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Past due on child support? Paperless process could cost you everything 4

We are finishing up our discussion of a federal regulation set to take effect in March 2013. The rule could have a dramatic effect on noncustodial parents who receive federal benefits and who owe child support payments. The rule comes from the Department of the Treasury, because it writes the checks. The rule will affect clients of the Department of Health and Human Services, though, and advocates are saying the two should talk.

As we have discussed in the last few posts, Treasury is anxious to save money by going paperless. Rather than mailing checks to benefit recipients, the department will deposit the funds directly in a checking account or load the funds onto a cash card. By doing so, the department makes the money available to states that are collecting back support payments.

The majority of people who survive solely on federal benefits live well below the poverty line. They tend to have physical or mental disabilities that keep them from working full-time. When the regulation kicks in, states will be allowed to garnish every dime the debtors have.

According to HHS research, about 75 percent of noncustodial parents who owe more than $30,000 in back child support reported incomes of less than $10,000; many reported having no income at all. The typical enforcement measures -- like garnishing wages, suspending drivers' licenses and revoking passports -- have no effect on these debtors. With disabilities or criminal records, these debtors are unlikely ever to repay what they owe.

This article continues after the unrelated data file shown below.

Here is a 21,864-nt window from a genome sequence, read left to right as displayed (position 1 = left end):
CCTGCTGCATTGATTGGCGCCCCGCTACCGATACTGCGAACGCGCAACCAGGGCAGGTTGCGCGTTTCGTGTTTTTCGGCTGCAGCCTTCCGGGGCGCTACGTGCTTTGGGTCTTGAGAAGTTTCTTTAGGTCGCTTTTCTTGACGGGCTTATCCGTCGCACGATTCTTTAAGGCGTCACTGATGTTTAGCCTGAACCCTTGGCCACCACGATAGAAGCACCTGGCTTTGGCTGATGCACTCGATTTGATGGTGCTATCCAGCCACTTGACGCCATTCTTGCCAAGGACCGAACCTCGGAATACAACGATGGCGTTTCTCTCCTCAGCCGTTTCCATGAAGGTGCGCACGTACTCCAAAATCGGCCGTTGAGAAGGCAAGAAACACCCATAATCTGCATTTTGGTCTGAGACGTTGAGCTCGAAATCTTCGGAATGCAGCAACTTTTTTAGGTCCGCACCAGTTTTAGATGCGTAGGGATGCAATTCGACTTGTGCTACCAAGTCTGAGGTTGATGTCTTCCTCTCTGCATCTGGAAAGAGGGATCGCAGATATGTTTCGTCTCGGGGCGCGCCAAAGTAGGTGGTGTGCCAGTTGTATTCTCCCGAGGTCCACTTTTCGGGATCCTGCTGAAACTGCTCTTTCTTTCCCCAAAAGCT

The position of HHS has long been that states should not collect past due support so aggressively that debtors lose their only source of income. The reason states collect in the first place is to keep the recipients out of poverty -- this new policy, critics say, risks impoverishing Peter to pay Paul or, in many cases, Paul's state government.

The White House is expected to review the Treasury Department's policy as well as the rule that allows states to freeze all of the funds -- even federal benefits -- in the accounts of noncustodial parents with child support balances. Advocates are urging lawmakers at every level to rethink regulations like this one that look innocent enough on the surface but in truth contravene public policy.

Source: Associated Press, "Child support debts may leave some with no income," Daniel Wagner, Feb. 27, 2012

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